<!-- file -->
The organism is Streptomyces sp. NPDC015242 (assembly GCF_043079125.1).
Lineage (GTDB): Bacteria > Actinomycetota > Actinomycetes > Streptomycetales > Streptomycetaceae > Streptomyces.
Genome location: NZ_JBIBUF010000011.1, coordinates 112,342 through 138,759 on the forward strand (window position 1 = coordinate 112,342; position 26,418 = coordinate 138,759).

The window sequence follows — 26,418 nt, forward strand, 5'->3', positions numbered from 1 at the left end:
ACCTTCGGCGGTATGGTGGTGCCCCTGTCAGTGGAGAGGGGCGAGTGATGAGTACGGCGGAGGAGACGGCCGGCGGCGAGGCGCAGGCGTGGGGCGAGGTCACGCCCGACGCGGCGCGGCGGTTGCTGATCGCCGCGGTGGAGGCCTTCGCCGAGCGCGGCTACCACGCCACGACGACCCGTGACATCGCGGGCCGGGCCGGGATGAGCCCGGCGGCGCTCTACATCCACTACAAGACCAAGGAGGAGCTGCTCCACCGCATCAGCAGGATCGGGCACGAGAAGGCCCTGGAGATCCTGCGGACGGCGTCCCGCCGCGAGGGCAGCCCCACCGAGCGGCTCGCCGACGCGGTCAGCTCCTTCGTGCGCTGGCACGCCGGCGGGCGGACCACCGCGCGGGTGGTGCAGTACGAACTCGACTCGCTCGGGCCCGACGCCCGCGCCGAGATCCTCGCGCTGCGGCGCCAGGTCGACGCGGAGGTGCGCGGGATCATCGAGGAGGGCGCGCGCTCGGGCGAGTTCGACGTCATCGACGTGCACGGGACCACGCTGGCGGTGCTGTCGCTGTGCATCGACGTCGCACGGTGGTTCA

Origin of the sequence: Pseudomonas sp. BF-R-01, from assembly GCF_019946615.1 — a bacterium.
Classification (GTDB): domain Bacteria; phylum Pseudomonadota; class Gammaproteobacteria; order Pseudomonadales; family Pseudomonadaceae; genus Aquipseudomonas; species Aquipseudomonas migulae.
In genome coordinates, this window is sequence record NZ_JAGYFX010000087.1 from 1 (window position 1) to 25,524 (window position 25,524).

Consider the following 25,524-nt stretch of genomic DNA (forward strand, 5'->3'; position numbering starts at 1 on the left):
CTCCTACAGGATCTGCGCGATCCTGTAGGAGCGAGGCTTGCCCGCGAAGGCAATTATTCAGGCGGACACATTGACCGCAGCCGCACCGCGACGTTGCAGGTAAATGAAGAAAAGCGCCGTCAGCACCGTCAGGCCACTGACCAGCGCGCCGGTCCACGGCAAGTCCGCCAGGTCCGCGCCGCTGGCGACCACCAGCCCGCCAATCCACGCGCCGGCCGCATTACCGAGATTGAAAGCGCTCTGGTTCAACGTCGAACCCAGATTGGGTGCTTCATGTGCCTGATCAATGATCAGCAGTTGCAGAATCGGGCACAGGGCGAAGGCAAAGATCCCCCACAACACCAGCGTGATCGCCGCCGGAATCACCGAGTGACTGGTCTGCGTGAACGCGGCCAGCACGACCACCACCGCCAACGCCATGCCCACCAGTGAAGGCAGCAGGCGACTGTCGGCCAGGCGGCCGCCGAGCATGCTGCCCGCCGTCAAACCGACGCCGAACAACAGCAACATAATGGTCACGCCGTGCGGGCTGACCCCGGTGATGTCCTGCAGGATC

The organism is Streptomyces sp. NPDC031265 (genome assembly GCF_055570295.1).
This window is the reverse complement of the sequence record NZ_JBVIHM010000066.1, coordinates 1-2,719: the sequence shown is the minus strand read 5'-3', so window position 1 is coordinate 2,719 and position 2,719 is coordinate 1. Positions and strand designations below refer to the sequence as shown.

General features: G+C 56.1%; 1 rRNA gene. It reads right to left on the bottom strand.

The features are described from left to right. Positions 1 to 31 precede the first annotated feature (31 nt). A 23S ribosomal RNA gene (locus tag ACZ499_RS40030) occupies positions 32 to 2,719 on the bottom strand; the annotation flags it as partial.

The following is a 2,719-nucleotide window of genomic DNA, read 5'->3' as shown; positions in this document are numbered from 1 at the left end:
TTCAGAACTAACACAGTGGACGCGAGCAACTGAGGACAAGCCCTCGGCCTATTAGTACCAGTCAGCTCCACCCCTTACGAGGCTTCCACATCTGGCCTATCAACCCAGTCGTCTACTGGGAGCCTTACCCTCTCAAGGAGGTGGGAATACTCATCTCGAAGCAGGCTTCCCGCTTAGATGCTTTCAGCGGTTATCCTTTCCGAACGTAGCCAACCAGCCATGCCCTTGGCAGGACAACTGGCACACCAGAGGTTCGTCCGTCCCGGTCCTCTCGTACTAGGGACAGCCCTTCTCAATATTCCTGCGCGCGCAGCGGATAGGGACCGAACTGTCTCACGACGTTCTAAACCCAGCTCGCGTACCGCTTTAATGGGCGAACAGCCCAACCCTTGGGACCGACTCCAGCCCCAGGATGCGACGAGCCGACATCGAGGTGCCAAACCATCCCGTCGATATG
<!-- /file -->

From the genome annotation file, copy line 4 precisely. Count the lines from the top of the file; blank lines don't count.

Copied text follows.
The window sequence follows — 26,418 nt, forward strand, 5'->3', positions numbered from 1 at the left end: